I believe I also had a TRS-80, Rathomas (although I may be confusing it with another model). Mine had a small door in the side for insertion of a tape cartridge and it used my color TV set as a display. For word processing, I slid a tape cartridge called ScripSit into the side door. Was that the TRS-80?
Remember the desktop telephones from era when you paid Ma Bell a rental fee on them? I took the plastic domed transducers (can't remember if they were the mic or the speaker) out of a couple of them and, along with some wire coat hangers, made a set of stereo headphones out of them. I was really surprised at how good they sounded. Roll forward a few years and Sony introduced the Walkman with these tiny headphones with great sound that just had these little plastic domed speakers.
Probably the first thing I did that might be called "engineering" was around 1982 when I had access to my older brother's TRS-80 for which he'd bought a 300 baud dumb modem. A dumb modem can't dial or answer the phone itself and I wanted to run a BBS (remember those?). At Radio Shack I found an 8 pin ring detector IC from TI. While TI had two flavoers, the one that RS stocked put out a square wave "ring" tone that was intended to drive a speaker or piezo transducer. I put a rectifier on the output and fed that to the Trash-80 as a logic level input. My BASIC BBS program then camped on that input and when the phone rang, the program would set an output that drove a transistor that drove a relay that connected the modem to the line. I guess I was about 14 at the time.
It's a bit of a stretch, but my first "engineering story" actually involves a toy I played with at age seven. It was called Kenner Girder & Panel Building Set and I conservatively estimate that I built more than 500 "buildings" with it before I finally lost most of the parts. I later studied theortectical and applied mechanics in college, which I directly attribute to the Kenner Co. When the toy was resurrected a few years ago, I wrote about it in Design News.
I think the first thing I can remember that made me think about being an engineer was a science project we did where our teacher shot a gun at one end of the track and we saw the smoke and then heard the bang. Or was it hear the bang and then saw the smoke. Either way it was little projects and experiments like that, that led me to think science and then engineering was cool. Kudos to all those Science teachers our there.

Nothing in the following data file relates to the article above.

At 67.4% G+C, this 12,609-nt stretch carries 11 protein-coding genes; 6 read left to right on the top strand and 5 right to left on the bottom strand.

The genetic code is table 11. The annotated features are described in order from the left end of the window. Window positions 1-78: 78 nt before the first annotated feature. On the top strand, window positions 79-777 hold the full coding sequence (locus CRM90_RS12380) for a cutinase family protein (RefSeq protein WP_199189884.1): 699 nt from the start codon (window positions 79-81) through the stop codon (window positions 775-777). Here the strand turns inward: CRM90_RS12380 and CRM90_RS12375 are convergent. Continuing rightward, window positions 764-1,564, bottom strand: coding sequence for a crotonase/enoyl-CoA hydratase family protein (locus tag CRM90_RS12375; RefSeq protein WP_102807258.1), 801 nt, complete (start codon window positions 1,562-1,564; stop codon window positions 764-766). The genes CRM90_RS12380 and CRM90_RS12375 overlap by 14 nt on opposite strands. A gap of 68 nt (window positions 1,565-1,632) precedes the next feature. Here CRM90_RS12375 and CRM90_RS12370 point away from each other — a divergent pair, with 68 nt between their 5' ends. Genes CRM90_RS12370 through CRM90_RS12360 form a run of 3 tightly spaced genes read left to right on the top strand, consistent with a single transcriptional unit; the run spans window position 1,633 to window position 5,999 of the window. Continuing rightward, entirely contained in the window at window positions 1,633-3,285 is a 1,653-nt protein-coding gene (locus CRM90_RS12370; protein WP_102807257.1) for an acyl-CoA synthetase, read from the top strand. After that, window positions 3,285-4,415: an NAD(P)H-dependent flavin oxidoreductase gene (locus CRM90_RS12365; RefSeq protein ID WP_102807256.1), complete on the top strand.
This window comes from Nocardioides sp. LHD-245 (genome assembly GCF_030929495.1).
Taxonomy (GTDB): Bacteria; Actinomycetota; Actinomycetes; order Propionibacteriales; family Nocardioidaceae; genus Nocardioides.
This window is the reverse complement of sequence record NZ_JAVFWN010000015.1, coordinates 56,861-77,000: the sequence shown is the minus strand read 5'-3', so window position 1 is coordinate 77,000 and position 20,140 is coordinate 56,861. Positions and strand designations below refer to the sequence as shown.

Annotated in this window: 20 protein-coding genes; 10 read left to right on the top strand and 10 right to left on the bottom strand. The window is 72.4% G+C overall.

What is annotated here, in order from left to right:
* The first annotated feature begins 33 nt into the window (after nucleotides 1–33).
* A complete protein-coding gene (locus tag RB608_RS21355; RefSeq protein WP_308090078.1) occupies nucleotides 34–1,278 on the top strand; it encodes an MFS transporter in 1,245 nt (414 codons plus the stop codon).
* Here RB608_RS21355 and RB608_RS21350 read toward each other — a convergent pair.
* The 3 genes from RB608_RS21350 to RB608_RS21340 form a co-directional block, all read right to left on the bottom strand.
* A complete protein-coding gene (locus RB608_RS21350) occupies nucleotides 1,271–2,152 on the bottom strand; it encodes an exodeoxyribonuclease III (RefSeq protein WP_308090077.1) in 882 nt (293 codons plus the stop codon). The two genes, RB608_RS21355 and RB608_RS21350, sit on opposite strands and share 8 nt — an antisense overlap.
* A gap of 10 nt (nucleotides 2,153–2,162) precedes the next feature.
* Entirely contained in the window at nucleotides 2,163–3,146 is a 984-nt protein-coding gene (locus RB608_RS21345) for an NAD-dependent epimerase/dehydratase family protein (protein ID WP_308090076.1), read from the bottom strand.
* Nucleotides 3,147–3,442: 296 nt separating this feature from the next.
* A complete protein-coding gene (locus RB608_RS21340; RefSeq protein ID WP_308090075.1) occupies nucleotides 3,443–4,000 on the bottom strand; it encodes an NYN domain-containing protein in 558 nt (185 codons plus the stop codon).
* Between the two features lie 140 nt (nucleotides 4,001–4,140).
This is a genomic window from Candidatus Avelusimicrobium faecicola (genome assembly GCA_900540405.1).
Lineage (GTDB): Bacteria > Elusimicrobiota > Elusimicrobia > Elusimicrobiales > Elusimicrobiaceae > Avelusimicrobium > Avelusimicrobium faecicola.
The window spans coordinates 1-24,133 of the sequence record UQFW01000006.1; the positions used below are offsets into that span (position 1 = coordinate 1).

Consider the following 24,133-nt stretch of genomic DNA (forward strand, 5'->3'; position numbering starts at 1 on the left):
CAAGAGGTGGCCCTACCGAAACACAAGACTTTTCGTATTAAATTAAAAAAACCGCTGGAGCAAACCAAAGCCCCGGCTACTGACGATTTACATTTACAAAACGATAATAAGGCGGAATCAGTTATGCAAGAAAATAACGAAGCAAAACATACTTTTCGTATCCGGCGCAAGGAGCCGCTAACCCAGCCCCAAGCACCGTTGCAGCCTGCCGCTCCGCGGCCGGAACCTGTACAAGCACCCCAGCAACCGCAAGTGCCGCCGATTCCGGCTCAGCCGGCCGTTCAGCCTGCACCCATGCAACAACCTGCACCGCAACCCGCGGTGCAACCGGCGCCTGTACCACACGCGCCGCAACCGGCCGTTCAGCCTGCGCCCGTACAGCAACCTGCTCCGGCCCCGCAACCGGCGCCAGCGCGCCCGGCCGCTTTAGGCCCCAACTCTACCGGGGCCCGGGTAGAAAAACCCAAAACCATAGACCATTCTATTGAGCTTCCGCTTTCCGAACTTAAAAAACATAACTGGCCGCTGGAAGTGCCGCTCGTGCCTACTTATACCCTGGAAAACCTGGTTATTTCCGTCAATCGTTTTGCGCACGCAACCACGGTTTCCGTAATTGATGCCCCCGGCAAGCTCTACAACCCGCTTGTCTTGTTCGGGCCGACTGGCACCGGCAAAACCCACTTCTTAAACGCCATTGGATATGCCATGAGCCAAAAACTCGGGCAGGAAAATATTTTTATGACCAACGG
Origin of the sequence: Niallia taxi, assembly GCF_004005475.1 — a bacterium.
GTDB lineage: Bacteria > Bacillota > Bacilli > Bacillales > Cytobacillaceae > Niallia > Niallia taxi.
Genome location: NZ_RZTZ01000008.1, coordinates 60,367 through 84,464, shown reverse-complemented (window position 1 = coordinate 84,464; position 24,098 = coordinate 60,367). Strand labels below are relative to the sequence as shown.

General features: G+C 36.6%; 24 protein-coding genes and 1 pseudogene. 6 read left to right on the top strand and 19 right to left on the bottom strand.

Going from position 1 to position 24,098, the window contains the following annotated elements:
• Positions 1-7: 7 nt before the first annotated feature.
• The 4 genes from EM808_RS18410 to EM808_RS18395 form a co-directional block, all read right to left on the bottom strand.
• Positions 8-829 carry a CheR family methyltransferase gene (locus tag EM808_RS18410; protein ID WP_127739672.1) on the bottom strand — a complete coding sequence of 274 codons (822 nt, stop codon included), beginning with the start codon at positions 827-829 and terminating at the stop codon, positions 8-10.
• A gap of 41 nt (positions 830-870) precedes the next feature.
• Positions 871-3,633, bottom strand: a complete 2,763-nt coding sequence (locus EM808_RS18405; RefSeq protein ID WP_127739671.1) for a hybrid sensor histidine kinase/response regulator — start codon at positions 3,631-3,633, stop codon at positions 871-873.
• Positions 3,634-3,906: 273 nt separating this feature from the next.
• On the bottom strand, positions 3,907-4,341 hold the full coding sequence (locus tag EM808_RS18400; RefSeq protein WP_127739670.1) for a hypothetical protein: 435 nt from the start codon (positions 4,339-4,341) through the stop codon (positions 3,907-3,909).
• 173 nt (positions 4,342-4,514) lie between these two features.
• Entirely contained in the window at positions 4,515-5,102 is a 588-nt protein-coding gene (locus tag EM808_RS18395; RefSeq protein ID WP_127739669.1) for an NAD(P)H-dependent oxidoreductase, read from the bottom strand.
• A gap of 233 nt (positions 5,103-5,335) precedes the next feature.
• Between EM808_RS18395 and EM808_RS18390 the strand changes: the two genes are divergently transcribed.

I had been putting electrical and electronic things togather from kits even in elementary school. I could solder fairly well before I learned to write script. But the electronicas was kits, until later on. By ninth grade I had discovered that I could build up an audio amplifier and listen to the phone line, and when nobody was using our phone I could hear signals from the other pairs in the cable. That was sort of interesting. But that 90 volt ringing signal was hard on my input circuit until I discovered high voltage capacitors. The phone line monitor was the first experience with putting togather pieces of circuits that were originally intended for other uses. That was a lot of fun.
A couple years later I built an audio oscilloscope out of a really old television that had an oscillator high voltage supply. That allowed me to have an adjustable sweep frequency. The audio patterns on the scope screen certainly beat the color organs that other folks had. The scope wound up being just too big for any useful or fun stuff, eventually.